Dr Sebastian: That is such an important thing. At every mealtime, it sounds like you want your patients who have mealtime insulin to check their glucose. Either way, they should be considering insulin. If they're going to eat, they'll have a dose that goes with their meal. If they're not going to eat, they still need to consider the correction dose.

Dr Sebastian: Yes, that's correct.

Dr Sebastian: What about the math? That math can be quite hard for patients. Do you have any advice about how to help people when they're timing their dose and then giving the right dose?

Dr Sebastian: At every visit, I always calculate the dose for them. To calculate a correction dose for patients with type 2 diabetes, I use 1500 divided by the patient's total daily insulin dose to estimate the amount of insulin required [see "The 1500 Rule" below]. For type 1, I use 1800 divided by their total daily insulin dose. If the patient is capable of doing the carb ratio, I also calculate that. I like the carb ratio compared with a fixed dose of bolus insulin because it matches the amount of insulin to the carb intake, and that decreases the risk for hypoglycemia.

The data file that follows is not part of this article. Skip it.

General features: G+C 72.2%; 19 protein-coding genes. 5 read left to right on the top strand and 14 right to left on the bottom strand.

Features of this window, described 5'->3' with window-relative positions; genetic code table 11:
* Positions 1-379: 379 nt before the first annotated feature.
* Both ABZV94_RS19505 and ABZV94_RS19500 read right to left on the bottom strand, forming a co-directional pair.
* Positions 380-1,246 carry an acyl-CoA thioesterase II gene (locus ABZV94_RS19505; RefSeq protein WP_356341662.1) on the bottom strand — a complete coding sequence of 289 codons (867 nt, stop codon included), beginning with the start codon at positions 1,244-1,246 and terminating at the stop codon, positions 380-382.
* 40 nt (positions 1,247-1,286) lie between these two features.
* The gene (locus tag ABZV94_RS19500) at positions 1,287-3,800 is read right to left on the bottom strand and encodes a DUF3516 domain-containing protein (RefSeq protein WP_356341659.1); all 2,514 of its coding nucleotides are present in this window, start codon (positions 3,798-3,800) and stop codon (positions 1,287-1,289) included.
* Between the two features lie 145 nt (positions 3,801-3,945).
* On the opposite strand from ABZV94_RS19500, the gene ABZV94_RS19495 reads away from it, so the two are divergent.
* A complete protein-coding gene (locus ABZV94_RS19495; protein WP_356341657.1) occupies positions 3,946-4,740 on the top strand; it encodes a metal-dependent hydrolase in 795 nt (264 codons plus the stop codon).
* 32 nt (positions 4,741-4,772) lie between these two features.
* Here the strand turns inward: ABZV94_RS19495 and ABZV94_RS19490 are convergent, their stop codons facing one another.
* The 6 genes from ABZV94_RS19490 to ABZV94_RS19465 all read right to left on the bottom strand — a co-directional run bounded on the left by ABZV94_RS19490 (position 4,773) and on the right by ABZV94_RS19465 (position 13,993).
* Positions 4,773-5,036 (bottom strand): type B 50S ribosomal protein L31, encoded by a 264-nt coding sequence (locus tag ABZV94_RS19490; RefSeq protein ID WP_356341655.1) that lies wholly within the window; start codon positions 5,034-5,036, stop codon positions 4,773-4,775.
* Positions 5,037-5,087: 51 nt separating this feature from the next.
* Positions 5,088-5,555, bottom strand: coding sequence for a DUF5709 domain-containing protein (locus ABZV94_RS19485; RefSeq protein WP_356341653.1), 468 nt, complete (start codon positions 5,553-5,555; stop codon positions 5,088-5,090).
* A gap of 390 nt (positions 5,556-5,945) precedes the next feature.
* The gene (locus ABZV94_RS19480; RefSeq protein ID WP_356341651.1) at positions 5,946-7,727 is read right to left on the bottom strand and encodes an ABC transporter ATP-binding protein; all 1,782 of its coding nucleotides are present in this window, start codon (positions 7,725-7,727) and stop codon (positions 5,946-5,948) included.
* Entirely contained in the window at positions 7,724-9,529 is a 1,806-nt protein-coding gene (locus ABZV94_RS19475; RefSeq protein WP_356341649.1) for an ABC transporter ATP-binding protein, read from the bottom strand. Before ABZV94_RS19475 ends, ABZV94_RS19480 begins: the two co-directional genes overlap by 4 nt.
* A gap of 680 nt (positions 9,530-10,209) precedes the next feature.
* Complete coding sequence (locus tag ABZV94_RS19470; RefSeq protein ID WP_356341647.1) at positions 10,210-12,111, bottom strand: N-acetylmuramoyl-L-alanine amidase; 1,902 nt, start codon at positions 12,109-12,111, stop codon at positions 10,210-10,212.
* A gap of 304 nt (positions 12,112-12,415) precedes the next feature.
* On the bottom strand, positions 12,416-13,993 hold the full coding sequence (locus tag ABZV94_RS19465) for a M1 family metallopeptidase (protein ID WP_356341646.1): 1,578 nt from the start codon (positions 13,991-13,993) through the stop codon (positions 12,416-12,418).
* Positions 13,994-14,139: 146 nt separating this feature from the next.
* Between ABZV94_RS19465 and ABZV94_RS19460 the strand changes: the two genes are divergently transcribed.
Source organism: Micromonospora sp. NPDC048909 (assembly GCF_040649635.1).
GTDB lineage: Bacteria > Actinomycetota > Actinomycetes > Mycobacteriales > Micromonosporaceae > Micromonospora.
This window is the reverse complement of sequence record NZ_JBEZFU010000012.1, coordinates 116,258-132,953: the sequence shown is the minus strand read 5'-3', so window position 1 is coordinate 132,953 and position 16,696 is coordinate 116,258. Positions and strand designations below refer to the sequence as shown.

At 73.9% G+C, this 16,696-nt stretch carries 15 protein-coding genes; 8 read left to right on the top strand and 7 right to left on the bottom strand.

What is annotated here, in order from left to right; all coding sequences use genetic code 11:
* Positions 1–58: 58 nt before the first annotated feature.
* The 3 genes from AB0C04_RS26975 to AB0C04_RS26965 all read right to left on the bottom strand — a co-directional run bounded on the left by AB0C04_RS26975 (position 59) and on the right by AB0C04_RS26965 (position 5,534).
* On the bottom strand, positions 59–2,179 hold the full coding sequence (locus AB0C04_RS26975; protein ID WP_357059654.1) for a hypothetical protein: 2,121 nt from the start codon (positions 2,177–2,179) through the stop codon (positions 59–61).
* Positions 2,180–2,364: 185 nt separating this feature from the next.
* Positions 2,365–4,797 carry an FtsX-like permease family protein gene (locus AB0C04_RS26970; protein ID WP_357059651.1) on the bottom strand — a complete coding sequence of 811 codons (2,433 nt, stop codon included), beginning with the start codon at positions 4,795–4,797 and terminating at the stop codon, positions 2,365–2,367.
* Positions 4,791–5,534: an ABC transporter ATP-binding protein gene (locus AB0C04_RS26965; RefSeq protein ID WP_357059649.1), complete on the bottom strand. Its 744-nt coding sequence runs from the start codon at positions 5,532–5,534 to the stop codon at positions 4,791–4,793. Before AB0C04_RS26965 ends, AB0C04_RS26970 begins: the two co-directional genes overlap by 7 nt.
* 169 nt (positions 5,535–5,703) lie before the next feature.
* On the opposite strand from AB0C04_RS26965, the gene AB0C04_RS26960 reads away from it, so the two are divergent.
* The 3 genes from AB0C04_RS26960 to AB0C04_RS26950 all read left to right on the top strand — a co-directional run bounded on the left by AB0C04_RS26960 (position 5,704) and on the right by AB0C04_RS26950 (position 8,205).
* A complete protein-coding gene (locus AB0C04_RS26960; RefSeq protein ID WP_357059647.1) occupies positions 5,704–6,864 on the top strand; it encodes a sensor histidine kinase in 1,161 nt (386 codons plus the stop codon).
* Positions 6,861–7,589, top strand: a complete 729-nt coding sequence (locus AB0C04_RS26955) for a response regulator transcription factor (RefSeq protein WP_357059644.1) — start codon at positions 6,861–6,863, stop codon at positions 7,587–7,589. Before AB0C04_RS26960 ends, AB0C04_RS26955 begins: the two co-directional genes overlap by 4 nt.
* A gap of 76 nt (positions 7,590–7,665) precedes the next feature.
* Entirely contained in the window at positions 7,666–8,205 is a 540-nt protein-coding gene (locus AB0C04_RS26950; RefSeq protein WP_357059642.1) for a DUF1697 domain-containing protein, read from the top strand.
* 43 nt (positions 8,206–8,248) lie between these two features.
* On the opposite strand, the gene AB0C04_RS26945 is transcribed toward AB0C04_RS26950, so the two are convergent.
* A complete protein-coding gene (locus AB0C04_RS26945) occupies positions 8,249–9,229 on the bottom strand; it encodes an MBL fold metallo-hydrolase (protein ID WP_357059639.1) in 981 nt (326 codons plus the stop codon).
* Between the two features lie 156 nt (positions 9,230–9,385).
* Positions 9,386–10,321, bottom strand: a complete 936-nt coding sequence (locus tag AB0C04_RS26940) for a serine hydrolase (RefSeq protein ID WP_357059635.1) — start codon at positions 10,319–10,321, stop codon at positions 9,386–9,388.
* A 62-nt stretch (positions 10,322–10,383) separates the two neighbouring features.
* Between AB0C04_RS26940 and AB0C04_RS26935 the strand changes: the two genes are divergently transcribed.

Calculating Insulin Sensitivity: The 1500 Rule [1]

Divide 1500 by the total daily dose of regular insulin, in units. For example, an individual with a total daily dose of 30 units of regular insulin has an insulin sensitivity factor of 50 (1500 ÷ 30). By this calculation, one unit of regular insulin would be estimated to lower this person's blood glucose by 50 mg/dL.

Dr Sebastian: It sounds like you do a fair amount of patient education to make sure that they get the right dose.

Dr Sebastian: Yes.

Educating Patients: Getting the Right Dose at the Right Time